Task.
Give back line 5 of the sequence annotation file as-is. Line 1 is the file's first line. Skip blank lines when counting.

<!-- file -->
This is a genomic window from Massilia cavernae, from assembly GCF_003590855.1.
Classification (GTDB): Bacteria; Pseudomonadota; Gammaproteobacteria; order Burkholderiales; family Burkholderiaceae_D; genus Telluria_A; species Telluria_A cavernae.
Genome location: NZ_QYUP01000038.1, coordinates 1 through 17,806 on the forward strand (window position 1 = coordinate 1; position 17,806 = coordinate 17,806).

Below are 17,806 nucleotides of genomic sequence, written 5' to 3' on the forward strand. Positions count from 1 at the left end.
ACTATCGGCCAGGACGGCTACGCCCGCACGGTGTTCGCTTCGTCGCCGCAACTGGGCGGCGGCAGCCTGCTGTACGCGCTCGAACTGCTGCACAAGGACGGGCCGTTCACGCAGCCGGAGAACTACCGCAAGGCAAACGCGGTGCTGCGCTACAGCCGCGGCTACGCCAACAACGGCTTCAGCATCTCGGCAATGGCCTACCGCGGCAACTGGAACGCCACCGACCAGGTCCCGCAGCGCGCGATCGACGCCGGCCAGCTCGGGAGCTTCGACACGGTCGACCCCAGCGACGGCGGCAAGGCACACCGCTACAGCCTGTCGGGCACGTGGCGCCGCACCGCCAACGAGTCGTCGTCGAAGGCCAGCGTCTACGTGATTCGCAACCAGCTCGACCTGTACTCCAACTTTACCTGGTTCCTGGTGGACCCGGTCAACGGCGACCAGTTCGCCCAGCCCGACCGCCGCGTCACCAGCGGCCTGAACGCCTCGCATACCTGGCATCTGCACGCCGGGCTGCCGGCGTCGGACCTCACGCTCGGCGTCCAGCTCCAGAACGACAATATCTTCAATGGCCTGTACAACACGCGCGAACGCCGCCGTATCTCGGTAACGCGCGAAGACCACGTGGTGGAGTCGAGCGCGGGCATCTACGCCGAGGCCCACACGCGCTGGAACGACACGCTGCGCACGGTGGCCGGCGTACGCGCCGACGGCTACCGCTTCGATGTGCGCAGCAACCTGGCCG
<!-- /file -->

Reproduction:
ACTATCGGCCAGGACGGCTACGCCCGCACGGTGTTCGCTTCGTCGCCGCAACTGGGCGGCGGCAGCCTGCTGTACGCGCTCGAACTGCTGCACAAGGACGGGCCGTTCACGCAGCCGGAGAACTACCGCAAGGCAAACGCGGTGCTGCGCTACAGCCGCGGCTACGCCAACAACGGCTTCAGCATCTCGGCAATGGCCTACCGCGGCAACTGGAACGCCACCGACCAGGTCCCGCAGCGCGCGATCGACGCCGGCCAGCTCGGGAGCTTCGACACGGTCGACCCCAGCGACGGCGGCAAGGCACACCGCTACAGCCTGTCGGGCACGTGGCGCCGCACCGCCAACGAGTCGTCGTCGAAGGCCAGCGTCTACGTGATTCGCAACCAGCTCGACCTGTACTCCAACTTTACCTGGTTCCTGGTGGACCCGGTCAACGGCGACCAGTTCGCCCAGCCCGACCGCCGCGTCACCAGCGGCCTGAACGCCTCGCATACCTGGCATCTGCACGCCGGGCTGCCGGCGTCGGACCTCACGCTCGGCGTCCAGCTCCAGAACGACAATATCTTCAATGGCCTGTACAACACGCGCGAACGCCGCCGTATCTCGGTAACGCGCGAAGACCACGTGGTGGAGTCGAGCGCGGGCATCTACGCCGAGGCCCACACGCGCTGGAACGACACGCTGCGCACGGTGGCCGGCGTACGCGCCGACGGCTACCGCTTCGATGTGCGCAGCAACCTGGCCG